F.I.T. Three little letters that can have a lasting impact on our health and well-being. When people think of ‘FIT’ – they usually think of things like New Year’s resolutions, lifestyle changes and exercise. But in the world of colon cancer screening – it has an entirely different meaning.
In the world of colon screening – FIT is our way of making a big difference!
Colorectal cancer is a disease that has impacted many in our province; in fact, Newfoundland and Labrador has among the highest rates of this form of cancer in the country. Screening is one of the best means of preventing colorectal cancer or detecting it in its earliest stages when it is most treatable. And that’s why, five years ago, we put the wheels in motion to establish a provincial screening program, targeting the general population.
“Simply put, not enough people are being screened for colon cancer in the province,” says Dr. Jerry McGrath, Medical Director of the colon cancer screening program. “As physicians, we conduct screening tests to find diseases at an earlier, preventable stage. In the case of colon cancer, this means we want to find cancers before they spread through the body or even at an earlier stage when they are small mushroom like growths called polyps.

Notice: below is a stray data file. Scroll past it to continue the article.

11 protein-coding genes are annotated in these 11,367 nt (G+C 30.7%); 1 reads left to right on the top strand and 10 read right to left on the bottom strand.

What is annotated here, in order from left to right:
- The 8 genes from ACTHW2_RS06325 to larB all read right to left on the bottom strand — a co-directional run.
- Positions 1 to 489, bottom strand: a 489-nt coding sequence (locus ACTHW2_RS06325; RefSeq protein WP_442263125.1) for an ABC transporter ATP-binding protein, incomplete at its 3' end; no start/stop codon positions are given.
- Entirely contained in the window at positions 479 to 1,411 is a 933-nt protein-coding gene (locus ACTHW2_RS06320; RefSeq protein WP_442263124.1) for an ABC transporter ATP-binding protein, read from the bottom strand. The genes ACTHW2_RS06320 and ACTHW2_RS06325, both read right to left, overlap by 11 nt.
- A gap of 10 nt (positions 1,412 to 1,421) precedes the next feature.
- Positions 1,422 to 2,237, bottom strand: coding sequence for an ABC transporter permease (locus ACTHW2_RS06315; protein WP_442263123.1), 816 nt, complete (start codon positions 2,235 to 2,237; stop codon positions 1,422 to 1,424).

“The FIT test helps us do this. Early detection is the key.”
The Newfoundland and Labrador Colon Cancer Screening program (NLCCSP) was launched in July of 2012 in the Western Health Region – offering screening to those of average or normal risk for this form of cancer. Over the next three years, the program expanded to Central Health, Labrador-Grenfell Health and this past July, the program was launched in Eastern Health, making FIT available to all residents in the province who are 50-74 years of age.
So what is FIT and what does it have to do with colorectal cancer?
FIT is the home-based screening test offered to screen for colorectal cancer and stands for Fecal Immunochemical Test. Easy, pain-free – and free – the test is done in the privacy of one’s own home and seeks to detect microscopic amounts of blood in stool samples.
FIT testing is somewhat different than the traditional stool based testing or screening, because:
- The test runs through an analyzer and produces a quantitative result that is interpreted as either positive or negative.
- The test is not influenced by medications or diet.
- The test has a relatively long shelf life and can be frozen, thawed and tested. Thus, the test can easily be shipped from any portion of the province at any time of the year!
Individuals who sign up to participate in the screening program will receive the test kit in their mail boxes. When samples are collected, they return the completed test through the mail for analysis at the biochemistry lab at St. Clare’s Mercy Hospital.
Individuals with a negative result are automatically re-screened in two years, while those with a positive result are navigated to a follow-up colonoscopy in the screening program.
A timely approach